“Association Between Quality Improvement for Care Transitions in
Communities and Rehospitalizations Among Medicare Beneficiaries


Centers for Medicare & Medicaid Services' Quality Improvement
Organizations to Improve Care Transitions in 14 Communities





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Brock et al., “Association between quality improvement for care transitions in communities and rehospitalizations among Medicare beneficiaries”

– JAMA, Jan 23, 2013


Why focus on care transitions?

Care transitions—when patients move from one care setting to another—mark perilous points in patient care. As many as 20% of Medicare fee-for-service beneficiaries are readmitted to the hospital within 30 days of discharge, and, for the most part, these hospitalizations appear to be preventable.

What goes wrong? Poor care coordination, shortcomings in patient preparation, problems in medication management, breakdowns in provider communication, and inadequate support in the community contribute to problems in transitions. Overall, medical errors occur frequently, and contribute to patient suffering.

These problems also lead to unnecessary costs to the Medicare program. Thus, improving care transitions can improve patient care and experience, while reducing costs.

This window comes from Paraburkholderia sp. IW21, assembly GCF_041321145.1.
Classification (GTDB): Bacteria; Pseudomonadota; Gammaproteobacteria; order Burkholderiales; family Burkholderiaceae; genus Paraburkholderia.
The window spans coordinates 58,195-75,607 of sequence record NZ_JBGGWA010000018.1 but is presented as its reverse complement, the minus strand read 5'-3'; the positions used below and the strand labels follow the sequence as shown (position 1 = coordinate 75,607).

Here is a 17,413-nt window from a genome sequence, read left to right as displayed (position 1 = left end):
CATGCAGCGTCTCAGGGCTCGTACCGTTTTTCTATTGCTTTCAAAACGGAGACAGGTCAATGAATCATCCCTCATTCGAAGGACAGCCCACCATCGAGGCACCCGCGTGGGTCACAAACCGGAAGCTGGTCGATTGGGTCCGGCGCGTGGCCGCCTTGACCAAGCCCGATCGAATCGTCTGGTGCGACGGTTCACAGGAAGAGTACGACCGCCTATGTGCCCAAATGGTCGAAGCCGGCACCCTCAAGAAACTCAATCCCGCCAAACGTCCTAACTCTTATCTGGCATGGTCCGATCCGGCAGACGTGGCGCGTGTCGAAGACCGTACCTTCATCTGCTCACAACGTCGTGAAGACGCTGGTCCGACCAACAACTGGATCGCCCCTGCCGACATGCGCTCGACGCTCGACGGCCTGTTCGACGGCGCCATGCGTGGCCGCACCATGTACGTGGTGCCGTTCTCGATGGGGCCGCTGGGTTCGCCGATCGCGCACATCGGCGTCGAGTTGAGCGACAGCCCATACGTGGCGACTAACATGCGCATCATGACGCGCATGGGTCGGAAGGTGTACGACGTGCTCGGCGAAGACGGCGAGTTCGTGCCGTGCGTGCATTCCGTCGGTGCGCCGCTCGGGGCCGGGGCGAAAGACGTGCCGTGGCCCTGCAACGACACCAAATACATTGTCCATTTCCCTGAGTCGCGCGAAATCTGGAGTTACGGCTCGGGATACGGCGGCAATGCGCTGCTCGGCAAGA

Widespread recognition of this opportunity has led to a remarkable convergence of efforts to support improvement. Payers like Medicare and private insurance companies are creating incentives such as penalties for hospitals with high readmission rates and payment for physicians to coordinate care during transitions. The results reported in this publication have informed major national efforts now underway to improve care transitions, including the Partnership for Patients, the Community-Based Care Transitions Program and community projects in every state through Medicare’s Quality Improvement Organizations (QIOs).

Medicare and the Agency for Healthcare Research and Quality are working together on ways to measure the quality of care transitions and care coordination. The Administration for Community Living is supporting Area Agencies on Aging as partners to enhance this community support and thousands of clinicians are stepping up to the plate to undertake enhancements to their protocols and practices. And, of course, people who have to use hospitals and nursing homes are benefiting!

What happened in the project being reported?

The Centers for Medicare & Medicaid Services (CMS) selected 14 QIOs to participate in a 3-year project to use quality improvement strategies to improve care transitions. Under contract with CMS, QIOs in each state and territory help achieve national quality goals through focused efforts at the community level. QIOs work to improve the effectiveness, efficiency, economy, and quality of services delivered to Medicare beneficiaries.